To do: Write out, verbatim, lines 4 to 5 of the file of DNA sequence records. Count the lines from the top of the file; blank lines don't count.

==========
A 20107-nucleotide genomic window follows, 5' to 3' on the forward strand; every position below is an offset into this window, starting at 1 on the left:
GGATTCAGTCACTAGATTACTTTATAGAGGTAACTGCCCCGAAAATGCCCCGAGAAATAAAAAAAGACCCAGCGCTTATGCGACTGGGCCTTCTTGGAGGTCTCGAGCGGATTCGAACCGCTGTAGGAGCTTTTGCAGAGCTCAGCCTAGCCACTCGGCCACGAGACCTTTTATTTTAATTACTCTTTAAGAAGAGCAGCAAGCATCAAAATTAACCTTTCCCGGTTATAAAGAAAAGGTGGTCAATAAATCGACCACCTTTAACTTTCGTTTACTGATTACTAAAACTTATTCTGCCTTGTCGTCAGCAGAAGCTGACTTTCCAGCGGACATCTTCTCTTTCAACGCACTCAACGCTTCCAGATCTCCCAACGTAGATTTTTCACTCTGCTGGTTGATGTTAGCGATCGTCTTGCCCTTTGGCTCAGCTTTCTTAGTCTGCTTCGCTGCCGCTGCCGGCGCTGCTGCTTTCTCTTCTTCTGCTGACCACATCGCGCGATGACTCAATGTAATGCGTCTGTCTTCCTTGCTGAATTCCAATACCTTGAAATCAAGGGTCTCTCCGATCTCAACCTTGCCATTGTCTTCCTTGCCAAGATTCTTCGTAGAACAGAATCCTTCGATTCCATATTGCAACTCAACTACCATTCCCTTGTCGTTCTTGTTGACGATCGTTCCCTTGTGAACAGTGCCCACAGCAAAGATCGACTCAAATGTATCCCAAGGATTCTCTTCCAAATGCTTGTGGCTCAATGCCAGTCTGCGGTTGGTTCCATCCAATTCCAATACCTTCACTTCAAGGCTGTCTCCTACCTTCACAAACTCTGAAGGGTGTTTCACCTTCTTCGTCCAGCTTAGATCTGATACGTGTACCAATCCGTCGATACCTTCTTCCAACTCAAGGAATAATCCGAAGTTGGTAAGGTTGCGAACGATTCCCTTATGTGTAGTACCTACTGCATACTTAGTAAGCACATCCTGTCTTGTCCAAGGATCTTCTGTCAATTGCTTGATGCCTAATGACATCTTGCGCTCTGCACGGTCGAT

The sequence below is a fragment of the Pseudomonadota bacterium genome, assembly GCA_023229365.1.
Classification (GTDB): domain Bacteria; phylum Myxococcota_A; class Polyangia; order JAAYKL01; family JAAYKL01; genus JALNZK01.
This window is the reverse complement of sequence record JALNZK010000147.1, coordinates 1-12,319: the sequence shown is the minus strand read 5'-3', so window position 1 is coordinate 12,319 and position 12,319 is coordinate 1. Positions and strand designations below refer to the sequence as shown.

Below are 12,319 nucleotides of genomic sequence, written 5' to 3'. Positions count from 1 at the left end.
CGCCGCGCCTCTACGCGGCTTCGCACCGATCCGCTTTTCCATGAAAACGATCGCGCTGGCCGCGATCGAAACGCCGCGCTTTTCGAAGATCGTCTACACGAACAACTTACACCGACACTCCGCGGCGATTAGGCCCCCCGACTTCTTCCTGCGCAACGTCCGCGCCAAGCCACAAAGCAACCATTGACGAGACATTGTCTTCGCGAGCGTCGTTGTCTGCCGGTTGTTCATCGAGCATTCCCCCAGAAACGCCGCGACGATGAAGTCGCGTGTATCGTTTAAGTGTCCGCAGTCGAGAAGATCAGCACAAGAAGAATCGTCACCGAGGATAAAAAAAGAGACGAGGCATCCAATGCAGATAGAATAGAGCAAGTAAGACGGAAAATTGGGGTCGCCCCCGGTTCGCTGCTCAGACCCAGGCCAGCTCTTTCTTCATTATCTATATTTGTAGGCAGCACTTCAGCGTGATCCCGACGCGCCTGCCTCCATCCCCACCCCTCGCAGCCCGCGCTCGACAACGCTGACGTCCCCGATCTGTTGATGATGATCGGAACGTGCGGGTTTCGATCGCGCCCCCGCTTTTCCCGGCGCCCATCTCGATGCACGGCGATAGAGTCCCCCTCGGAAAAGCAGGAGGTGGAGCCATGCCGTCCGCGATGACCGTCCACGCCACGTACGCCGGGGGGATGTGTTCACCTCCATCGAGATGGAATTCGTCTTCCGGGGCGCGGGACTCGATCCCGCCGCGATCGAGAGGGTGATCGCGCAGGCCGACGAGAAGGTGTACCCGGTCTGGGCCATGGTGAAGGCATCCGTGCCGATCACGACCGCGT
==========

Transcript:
Classification (GTDB): domain Bacteria; phylum Myxococcota_A; class Polyangia; order JAAYKL01; family JAAYKL01; genus JALNZK01.
This window is the reverse complement of sequence record JALNZK010000147.1, coordinates 1-12,319: the sequence shown is the minus strand read 5'-3', so window position 1 is coordinate 12,319 and position 12,319 is coordinate 1. Positions and strand designations below refer to the sequence as shown.